• mindseye

    Good post Jon. I admit I have been guilty for being a little harsh in debates, especially political ones. It's good to keep people separate from their ideas, not just in order to respect their humanity, but to form a stronger argument that is free from cheap shots and personal attacks. I look to the Buddha as an example of boundless compassion (others may choose other examples, there are many). In Buddhism the separation of "me" and "you" is an illusion, and through compassion we realize the intimate connection between us all. Even if you're not Buddhist this way of looking at things is useful.

  • mrsjones5

    I don't hate anyone here (that may be hard for some to believe but it's true). I like that we all have different opinions on whatever pops up as a topic here. What I don't like like the namecalling when folk don't agree or share the same views. I have friends offline and here who's political and/or religious views are vastly different from mine but I'm adult enough to look past those differences to see the person that I like. It takes a lot for me to like a person and when I like them I like them but that doesn't mean I won't tell them when they've crossed a line and are acting like an ass. I'm no ass kisser.

  • N.drew

    I love it! I shared the link on my blog.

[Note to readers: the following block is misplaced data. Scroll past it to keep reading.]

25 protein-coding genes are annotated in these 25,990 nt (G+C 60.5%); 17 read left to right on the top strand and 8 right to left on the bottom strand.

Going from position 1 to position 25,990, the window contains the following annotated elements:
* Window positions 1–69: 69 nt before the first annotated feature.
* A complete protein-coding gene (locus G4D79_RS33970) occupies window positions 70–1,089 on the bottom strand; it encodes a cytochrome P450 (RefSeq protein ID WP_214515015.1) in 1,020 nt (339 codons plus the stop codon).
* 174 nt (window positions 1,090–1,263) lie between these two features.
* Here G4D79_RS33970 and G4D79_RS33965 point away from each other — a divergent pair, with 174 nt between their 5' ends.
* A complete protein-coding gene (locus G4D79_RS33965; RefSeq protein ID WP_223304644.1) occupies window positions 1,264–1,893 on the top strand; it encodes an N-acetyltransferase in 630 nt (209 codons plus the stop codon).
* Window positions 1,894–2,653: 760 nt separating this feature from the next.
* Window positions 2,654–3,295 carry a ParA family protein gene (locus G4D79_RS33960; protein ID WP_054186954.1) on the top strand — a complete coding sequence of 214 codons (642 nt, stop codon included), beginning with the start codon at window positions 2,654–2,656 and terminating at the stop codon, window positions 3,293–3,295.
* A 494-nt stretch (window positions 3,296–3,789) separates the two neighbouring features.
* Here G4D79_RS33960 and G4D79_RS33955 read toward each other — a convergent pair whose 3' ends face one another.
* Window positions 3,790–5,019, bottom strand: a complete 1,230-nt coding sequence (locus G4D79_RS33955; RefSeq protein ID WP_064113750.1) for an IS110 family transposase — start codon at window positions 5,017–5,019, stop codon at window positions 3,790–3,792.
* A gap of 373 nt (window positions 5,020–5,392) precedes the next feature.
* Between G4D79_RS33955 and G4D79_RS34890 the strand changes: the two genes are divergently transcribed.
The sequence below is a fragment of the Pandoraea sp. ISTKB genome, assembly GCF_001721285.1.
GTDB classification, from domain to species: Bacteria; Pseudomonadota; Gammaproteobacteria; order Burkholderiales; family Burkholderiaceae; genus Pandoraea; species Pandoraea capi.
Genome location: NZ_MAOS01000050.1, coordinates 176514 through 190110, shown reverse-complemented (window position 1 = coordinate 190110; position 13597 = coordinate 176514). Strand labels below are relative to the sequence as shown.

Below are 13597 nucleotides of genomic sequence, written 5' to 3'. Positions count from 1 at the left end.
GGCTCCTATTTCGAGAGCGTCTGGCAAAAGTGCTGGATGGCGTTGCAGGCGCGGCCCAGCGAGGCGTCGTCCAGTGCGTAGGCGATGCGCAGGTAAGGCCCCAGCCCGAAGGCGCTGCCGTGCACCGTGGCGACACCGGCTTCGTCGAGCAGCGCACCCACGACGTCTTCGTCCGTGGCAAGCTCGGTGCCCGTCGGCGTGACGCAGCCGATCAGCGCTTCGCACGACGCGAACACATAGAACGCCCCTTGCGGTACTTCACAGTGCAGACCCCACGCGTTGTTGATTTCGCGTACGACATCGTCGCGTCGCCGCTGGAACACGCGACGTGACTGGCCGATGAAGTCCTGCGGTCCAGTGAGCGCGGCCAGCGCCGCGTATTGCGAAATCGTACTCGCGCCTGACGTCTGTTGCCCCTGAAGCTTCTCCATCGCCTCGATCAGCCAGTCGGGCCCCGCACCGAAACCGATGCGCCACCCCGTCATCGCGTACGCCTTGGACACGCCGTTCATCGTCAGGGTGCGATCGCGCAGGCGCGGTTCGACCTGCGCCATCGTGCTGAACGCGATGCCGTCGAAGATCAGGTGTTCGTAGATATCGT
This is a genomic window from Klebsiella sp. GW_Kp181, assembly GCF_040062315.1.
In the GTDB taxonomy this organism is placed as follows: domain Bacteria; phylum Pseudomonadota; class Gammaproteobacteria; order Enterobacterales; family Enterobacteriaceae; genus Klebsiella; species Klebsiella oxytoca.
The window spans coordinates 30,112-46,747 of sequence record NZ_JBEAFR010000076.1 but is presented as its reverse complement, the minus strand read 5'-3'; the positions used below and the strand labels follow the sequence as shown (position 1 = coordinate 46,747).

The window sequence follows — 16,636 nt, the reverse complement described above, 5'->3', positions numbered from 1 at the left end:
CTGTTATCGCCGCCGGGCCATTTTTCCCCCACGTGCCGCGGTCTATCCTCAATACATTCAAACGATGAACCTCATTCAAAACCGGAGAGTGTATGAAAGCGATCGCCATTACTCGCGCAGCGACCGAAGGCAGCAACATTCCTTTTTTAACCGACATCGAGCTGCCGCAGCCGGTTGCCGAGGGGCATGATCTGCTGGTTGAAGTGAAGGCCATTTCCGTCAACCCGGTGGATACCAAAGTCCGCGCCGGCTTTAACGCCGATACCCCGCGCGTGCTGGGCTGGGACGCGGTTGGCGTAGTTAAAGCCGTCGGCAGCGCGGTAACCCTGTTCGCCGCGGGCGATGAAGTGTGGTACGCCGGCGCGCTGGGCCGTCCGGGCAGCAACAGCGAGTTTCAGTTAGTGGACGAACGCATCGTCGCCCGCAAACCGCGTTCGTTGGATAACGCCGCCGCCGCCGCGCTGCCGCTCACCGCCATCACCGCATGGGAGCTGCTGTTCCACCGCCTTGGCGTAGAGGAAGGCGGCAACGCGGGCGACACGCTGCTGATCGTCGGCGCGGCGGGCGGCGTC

• d

    It is true that people say things online they would not say in person. I try to be kind and tolerant of others online.

  • Ucantnome

    "And we were all humans living on some tiny spec of dust in the middle of no where, and we were all trying to figure out what the hell is going on."

    I like this line

  • wha happened?
    wha happened?

    I remember a discussion on this topic years back on another board. I called it internet testicles. Behind the screen and anonymous to the world, people can have boulders between their legs. That's why back in the old days when people talked face to face, a stupid comment about ones appearance, or lifestyle, might result in a black eye.

    So on screen, anyone can portray themselves as a karate expert, young hot looking person with a degree of whatever, 8% body fat, secret member of the Avengers, Most interesting person in the world.

  • ShirleyW

    I'll agree with what you wrote, someone a few weeks ago tried to start up with a petty argument, but, as I posted back to that person, "I'm not falling for the bait" and that was my last post on the thread, however, I guess that certain someone was full of fire (and Lord knows what else) that night and wouldn't drop the subject, so they had a one sided fight with their own self !!


    JonathanH Nice to see a well thought out and well written post. All so very true.

    How long do I have to stand in the corner for?

    Gladiator's have feelings too.